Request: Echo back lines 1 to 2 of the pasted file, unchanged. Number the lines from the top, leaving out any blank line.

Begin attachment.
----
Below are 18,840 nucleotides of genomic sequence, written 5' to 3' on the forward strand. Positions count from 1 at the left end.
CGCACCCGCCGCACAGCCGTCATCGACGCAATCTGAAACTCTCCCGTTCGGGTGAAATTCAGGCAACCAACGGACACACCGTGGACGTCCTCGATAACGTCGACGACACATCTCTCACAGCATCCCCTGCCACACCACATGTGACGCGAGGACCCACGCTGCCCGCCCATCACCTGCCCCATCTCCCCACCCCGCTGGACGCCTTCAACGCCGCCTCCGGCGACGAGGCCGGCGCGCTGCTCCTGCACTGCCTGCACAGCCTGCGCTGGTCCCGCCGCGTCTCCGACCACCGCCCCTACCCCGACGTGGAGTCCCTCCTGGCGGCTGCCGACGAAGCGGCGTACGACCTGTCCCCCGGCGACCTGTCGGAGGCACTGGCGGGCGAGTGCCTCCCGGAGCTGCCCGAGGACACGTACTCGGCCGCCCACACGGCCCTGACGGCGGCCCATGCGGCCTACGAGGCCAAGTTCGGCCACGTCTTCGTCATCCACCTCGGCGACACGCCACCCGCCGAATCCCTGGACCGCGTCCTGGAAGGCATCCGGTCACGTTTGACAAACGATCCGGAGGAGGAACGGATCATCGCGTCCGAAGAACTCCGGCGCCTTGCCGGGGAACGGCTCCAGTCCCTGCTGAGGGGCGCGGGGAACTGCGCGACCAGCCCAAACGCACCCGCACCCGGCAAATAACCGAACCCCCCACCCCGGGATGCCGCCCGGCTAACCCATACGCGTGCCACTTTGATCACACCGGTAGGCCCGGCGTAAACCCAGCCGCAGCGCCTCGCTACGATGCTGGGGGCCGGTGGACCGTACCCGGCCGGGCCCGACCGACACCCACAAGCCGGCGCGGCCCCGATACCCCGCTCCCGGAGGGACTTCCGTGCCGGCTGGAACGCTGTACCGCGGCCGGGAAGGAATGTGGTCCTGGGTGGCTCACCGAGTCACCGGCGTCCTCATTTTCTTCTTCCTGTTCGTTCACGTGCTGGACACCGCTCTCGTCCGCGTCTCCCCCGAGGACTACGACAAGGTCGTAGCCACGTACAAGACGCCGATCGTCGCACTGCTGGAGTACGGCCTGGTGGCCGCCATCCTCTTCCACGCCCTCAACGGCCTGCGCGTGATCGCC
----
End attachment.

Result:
Below are 18,840 nucleotides of genomic sequence, written 5' to 3' on the forward strand. Positions count from 1 at the left end.
CGCACCCGCCGCACAGCCGTCATCGACGCAATCTGAAACTCTCCCGTTCGGGTGAAATTCAGGCAACCAACGGACACACCGTGGACGTCCTCGATAACGTCGACGACACATCTCTCACAGCATCCCCTGCCACACCACATGTGACGCGAGGACCCACGCTGCCCGCCCATCACCTGCCCCATCTCCCCACCCCGCTGGACGCCTTCAACGCCGCCTCCGGCGACGAGGCCGGCGCGCTGCTCCTGCACTGCCTGCACAGCCTGCGCTGGTCCCGCCGCGTCTCCGACCACCGCCCCTACCCCGACGTGGAGTCCCTCCTGGCGGCTGCCGACGAAGCGGCGTACGACCTGTCCCCCGGCGACCTGTCGGAGGCACTGGCGGGCGAGTGCCTCCCGGAGCTGCCCGAGGACACGTACTCGGCCGCCCACACGGCCCTGACGGCGGCCCATGCGGCCTACGAGGCCAAGTTCGGCCACGTCTTCGTCATCCACCTCGGCGACACGCCACCCGCCGAATCCCTGGACCGCGTCCTGGAAGGCATCCGGTCACGTTTGACAAACGATCCGGAGGAGGAACGGATCATCGCGTCCGAAGAACTCCGGCGCCTTGCCGGGGAACGGCTCCAGTCCCTGCTGAGGGGCGCGGGGAACTGCGCGACCAGCCCAAACGCACCCGCACCCGGCAAATAACCGAACCCCCCACCCCGGGATGCCGCCCGGCTAACCCATACGCGTGCCACTTTGATCACACCGGTAGGCCCGGCGTAAACCCAGCCGCAGCGCCTCGCTACGATGCTGGGGGCCGGTGGACCGTACCCGGCCGGGCCCGACCGACACCCACAAGCCGGCGCGGCCCCGATACCCCGCTCCCGGAGGGACTTCCGTGCCGGCTGGAACGCTGTACCGCGGCCGGGAAGGAATGTGGTCCTGGGTGGCTCACCGAGTCACCGGCGTCCTCATTTTCTTCTTCCTGTTCGTTCACGTGCTGGACACCGCTCTCGTCCGCGTCTCCCCCGAGGACTACGACAAGGTCGTAGCCACGTACAAGACGCCGATCGTCGCACTGCTGGAGTACGGCCTGGTGGCCGCCATCCTCTTCCACGCCCTCAACGGCCTGCGCGTGATCGCC